State meteorologists were warning on Tuesday that winter isn’t ready to release its icy grip, despite sunny skies in southern Norway and a calendar that reads “April.” Avalanche danger also remains extremely high in mountain areas, especially in the north, and the south may get more snow this weekend.
The weather was looking deceptively spring-like out the window in many areas of southern Norway, with more blue skies and sunshine. Reality sets in, however, with the first step outside: It will be awhile before folks can store away the gloves, hats and winter coats.
“There are no signs of spring or warm air in our prognoses,” state meteorologist Per Egil Haga told weather website yr.no on Tuesday, when unveiling a long-term forecast through April 10. “The cold weather we’ve been having will continue in the whole country, so folks just need to be patient.”
Thermometers will creep up over the freezing point in sunny areas out of the wind, but a higher sun in the sky “will be the only source of warmth we’ll get,” Haga said. “There won’t be any warm air currents moving in.”
He said the high-pressure system that settled over southern Norway two week ago and led to some of the most glorious Easter-holiday weather and skiing in years will continue at least through Thursday. Then a new low-pressure system is due to move in, with a chance of fresh snow.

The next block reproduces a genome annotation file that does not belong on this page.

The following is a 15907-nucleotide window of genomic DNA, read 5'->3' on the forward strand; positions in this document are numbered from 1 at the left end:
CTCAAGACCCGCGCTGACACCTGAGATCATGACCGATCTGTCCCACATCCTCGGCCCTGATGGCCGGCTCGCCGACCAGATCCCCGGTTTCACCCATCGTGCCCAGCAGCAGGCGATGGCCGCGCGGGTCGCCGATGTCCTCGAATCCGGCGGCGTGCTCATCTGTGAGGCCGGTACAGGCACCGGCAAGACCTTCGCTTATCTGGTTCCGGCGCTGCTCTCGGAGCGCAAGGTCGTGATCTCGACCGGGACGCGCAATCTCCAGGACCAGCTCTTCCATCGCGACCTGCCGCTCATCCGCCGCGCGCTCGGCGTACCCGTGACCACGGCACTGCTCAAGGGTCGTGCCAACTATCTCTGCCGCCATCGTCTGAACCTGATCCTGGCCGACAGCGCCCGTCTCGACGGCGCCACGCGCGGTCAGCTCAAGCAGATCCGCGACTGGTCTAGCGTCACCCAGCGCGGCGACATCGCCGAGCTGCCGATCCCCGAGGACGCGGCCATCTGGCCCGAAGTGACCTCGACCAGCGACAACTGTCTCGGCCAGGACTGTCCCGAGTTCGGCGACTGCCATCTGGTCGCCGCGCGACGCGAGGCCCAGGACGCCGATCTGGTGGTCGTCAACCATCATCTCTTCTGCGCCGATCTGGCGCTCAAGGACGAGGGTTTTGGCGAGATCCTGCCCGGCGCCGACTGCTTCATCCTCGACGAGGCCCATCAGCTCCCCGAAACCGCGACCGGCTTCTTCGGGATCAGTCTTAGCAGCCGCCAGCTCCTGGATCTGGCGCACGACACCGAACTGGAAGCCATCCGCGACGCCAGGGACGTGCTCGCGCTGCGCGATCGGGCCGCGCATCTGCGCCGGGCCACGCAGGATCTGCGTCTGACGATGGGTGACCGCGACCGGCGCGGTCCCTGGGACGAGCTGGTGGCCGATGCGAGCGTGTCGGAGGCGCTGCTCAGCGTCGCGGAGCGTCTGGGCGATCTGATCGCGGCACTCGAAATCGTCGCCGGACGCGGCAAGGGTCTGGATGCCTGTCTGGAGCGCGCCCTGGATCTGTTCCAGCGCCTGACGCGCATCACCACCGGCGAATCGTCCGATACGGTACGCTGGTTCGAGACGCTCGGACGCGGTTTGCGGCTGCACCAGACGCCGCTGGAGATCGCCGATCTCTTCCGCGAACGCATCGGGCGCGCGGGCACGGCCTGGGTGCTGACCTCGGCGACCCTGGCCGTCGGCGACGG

“It looks like we’ll get some snow and sleet around Østlandet (southeastern Norway) on Friday and Saturday, but Sunday looks clear again,” Haga told newspaper Dagsavisen. He said March was much colder than normal, with weather stations in Kongsberg, at Gardermoen and at Blindern in Oslo all showing average temperatures that were nearly two to 3.4 degrees lower than what’s statistically common. The cold weather is also in sharp contrast to last year at this time, when Grimstad on Norway’s south coast reported 23.1C (around 72F).
Asked when double-digit temperatures might return, Haga said “we don’t see anything near them in our forecasts.”
More snow was also predicted in central and northern Norway, where the Easter holidays were plagued by bad weather, more avalanches and accidents, some of them fatal. More than 20 roads remained closed in Troms County on Tuesday, mostly around Tromsø and Senja, either because of avalanches or fear of new avalanches. Several communities remained isolated and travel was severely disrupted.
More snow and sleet was forecast for the mountains of Dovre and around the West Cape (Stad), with more snow also due to fall in Tromsø and elsewhere in Troms, Finnmark and Nordland counties. Meteorologists said the snowfall in Tromsø last week was unusually heavy, leading to “extreme” conditions that have kept avalanche warnings at their highest level.
Views and News from Norway/Nina Berglund
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